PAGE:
A day can be divided into the following 3 parts and there are 2 words commonly used for parts of a night.
- 朝（あさ）: from sun rise until around 9-10 am
- 昼（ひる）: from around 9-10 am until sunset (for appointments, etc., the term 日中 is more commonly used.)
- 夜（よる）: from sunset until sunrise
- 夕方（ゆうがた）: early evening, dusk
- 晩（ばん）: evening until bed time
- For other words for “night,” please see the bottom of this page.
For Today only
|(early) this evening
|(late) this evening
Other Colloquial Time related words
- ゆうべ or さくや: last night
- 毎朝（まいあさ）: every morning
- 毎日（まいにち）: every day
- 毎夕（まいゆう）: every evening
- 毎晩（まいばん）: every night
Division based on the clock
- 午前（ごぜん）: from midnight until noon
- 午前二時 = 2 am (Unlike “am” is placed after the number, 午前 is placed before the number)
- 午後（ごご）: from noon until midnight
- 午後六時四十五分 = 6:45 pm (Again, 午後 comes before the number.)
Most languages have words like “yesterday,” “today” and “tomorrow” but Japanese has a simple word for “the day before yesterday,” “the week after next week,” etc.
Learn these words.
|one before last
|the one after next
Previous or Next…
The words in the above table are based on “now.” But you may want to talk about “the day before my birthday” or “the week after the summer holiday,” etc. They you use まえの or つぎの respectively.
たんじょうびの まえの ひ or たんじょうびの ぜんじつ
the day before the birthday
なつやすみの つぎの しゅう
The week after the summer holiday
りょうしんは さんじゅうねんまえに けっこんしました。つぎの とし、わたしが うまれました。
My parents got married 30 years ago. The following year, I was born.
とし here means the year.
the days of the week
Let’s remember the name of the days of the week.
きょうは すいようびですから、あしたは もくようび です。
As today is Wednesday, tomorrow is Thursday.
きょうは なんようび ですか。
What day is it today?
なんようびに スーパーに いきますか。
On what day, do/will you go to the supermarket?
In Japanese you mention the biggest unit first and then move onto a smaller unit. So if you want to say a date in full, you need to say it in the order of yyyy年MM月DD日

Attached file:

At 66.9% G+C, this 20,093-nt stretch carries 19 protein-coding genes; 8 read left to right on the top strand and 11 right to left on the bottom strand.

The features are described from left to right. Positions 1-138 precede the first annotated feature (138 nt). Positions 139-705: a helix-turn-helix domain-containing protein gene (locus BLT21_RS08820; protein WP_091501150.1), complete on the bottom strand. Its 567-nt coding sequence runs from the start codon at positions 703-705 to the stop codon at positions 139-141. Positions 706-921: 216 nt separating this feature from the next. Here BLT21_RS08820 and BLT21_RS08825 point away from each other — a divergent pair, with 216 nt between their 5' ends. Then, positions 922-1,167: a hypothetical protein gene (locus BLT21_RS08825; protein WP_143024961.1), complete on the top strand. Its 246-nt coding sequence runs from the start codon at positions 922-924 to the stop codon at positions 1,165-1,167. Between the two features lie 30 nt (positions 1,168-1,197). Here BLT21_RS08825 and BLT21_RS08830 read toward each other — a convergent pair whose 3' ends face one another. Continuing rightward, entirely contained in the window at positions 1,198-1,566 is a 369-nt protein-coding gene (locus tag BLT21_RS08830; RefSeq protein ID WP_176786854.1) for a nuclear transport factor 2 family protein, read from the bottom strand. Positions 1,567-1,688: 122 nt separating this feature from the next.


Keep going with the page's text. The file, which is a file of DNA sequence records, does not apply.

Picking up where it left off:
Stating the Year
In English, the year 2021 is pronounced as “twenty twenty-one” but in Japanese a 4-digit dominical year is read as an ordinary number. So 2021 is にせんにじゅういち by the word year, 年（ねん）.
If you need help reading the four digits, please watch these videos.
Many official, domestic documents prefer the year to be written with the name of the imperial era. 2021 is the third year of the 令和 era, so it can be written 令和3年. 令和 can be shortened with the English letter “R.”
I will list the beginning and ending year of the last 5 eras.
- 令和 : 1 May 2019 – (ongoing)
- 平成： 7 Jan 1989 – 30 Apr 2019
- 昭和： 25 Dec 1926 – 6 Jan 1989
- 大正： 30 Jul 1912 – 24 Dec1926
- 明治： 8 Sep 1868 – 29 Jul 1912
Name of each Month
It is basically the number + 月 but you need to be careful with April, July and September.
Name of each Day
It is basically the number + 日 but 1st to 10th, 14th, 20th and 24th all end in 日. You also need to be careful with 17th, 19th, 27th and 29th.
How to say the o’clock
For ”Half past xxx,” you can add 半 afterwards. For example:
half past 1 = 一時半
|1 minute past
|2 minutes past
|3 minutes past
|4 minutes past
|5 minutes past
|6 minutes past
|7 minutes past
|8 minutes past
|9 minutes past
|10 minutes past
|11 minutes past
|22 minutes past
Many Japanese people are proud to have 4 distinctive seasons. The word “season” in Japanese is 季節（キセツ） and “Four seasons” is called 四季（シキ） as a set. They are:
- spring はる 春
- summer なつ 夏
- autumn あき 秋
- winter ふゆ 冬
The set of the 4 kanji letters, 春夏秋冬, can be read as はる・なつ・あき・ふゆ (kun-yomi, the originally Japanese reading) or シュン・カ・シュウ・トウ (onyomi, the originally Chinese reading).
Most part of Japan has 梅雨（バイウ or つゆ）- the rainy season – between spring and summer, although it does not get counted as a “season.”
The words like hot and cold in Japanese have lots to do with seasons. Please see the chart below.
We also use these 4 words, あつい, あたたかい, すずしい and さむい for “hot” and “cold” and because these words are often translated as “hot,” “warm,” “cool” and “cold” respectively, lots of people seem to think they are lined up in the order from “the hottest” to “the coldest.” However, あたたかい and すずしい are NOT about the temperature itself but they are about level of comfort. あたたかい is used in winter (or when it is supposed to be cold) to say “it’s not too cold” while すずしい is used exclusively in summer (or when it’s supposed to be hot) to say “it’s not too hot.” When we hear the word すずしい in winter or あたたかい in summer, it sounds quite awkward to Japanese ears.